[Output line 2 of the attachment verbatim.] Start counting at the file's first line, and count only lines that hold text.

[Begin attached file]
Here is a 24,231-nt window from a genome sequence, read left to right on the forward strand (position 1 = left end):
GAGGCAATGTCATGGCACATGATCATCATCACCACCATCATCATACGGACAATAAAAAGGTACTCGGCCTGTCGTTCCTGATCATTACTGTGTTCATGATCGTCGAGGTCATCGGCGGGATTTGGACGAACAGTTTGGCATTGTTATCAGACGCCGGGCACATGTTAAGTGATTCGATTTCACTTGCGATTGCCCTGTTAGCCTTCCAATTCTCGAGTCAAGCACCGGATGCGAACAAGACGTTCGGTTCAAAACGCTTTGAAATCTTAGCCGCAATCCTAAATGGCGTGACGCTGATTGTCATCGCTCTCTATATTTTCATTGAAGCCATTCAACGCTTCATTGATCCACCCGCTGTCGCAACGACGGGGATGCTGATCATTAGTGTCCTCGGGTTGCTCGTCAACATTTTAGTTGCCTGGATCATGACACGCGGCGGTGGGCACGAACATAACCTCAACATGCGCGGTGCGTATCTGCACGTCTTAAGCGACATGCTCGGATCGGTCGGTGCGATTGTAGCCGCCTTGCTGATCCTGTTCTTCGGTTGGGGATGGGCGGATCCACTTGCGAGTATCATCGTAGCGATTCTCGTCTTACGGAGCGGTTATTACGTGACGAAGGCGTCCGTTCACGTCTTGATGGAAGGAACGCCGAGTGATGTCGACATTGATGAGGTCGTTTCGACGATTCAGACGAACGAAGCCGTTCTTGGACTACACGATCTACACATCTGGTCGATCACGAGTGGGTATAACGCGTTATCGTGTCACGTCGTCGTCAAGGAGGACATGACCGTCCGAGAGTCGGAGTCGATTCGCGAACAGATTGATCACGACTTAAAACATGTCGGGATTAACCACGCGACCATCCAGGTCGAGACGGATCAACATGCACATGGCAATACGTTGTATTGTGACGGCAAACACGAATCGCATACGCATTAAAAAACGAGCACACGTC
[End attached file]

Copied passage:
GAGGCAATGTCATGGCACATGATCATCATCACCACCATCATCATACGGACAATAAAAAGGTACTCGGCCTGTCGTTCCTGATCATTACTGTGTTCATGATCGTCGAGGTCATCGGCGGGATTTGGACGAACAGTTTGGCATTGTTATCAGACGCCGGGCACATGTTAAGTGATTCGATTTCACTTGCGATTGCCCTGTTAGCCTTCCAATTCTCGAGTCAAGCACCGGATGCGAACAAGACGTTCGGTTCAAAACGCTTTGAAATCTTAGCCGCAATCCTAAATGGCGTGACGCTGATTGTCATCGCTCTCTATATTTTCATTGAAGCCATTCAACGCTTCATTGATCCACCCGCTGTCGCAACGACGGGGATGCTGATCATTAGTGTCCTCGGGTTGCTCGTCAACATTTTAGTTGCCTGGATCATGACACGCGGCGGTGGGCACGAACATAACCTCAACATGCGCGGTGCGTATCTGCACGTCTTAAGCGACATGCTCGGATCGGTCGGTGCGATTGTAGCCGCCTTGCTGATCCTGTTCTTCGGTTGGGGATGGGCGGATCCACTTGCGAGTATCATCGTAGCGATTCTCGTCTTACGGAGCGGTTATTACGTGACGAAGGCGTCCGTTCACGTCTTGATGGAAGGAACGCCGAGTGATGTCGACATTGATGAGGTCGTTTCGACGATTCAGACGAACGAAGCCGTTCTTGGACTACACGATCTACACATCTGGTCGATCACGAGTGGGTATAACGCGTTATCGTGTCACGTCGTCGTCAAGGAGGACATGACCGTCCGAGAGTCGGAGTCGATTCGCGAACAGATTGATCACGACTTAAAACATGTCGGGATTAACCACGCGACCATCCAGGTCGAGACGGATCAACATGCACATGGCAATACGTTGTATTGTGACGGCAAACACGAATCGCATACGCATTAAAAAACGAGCACACGTC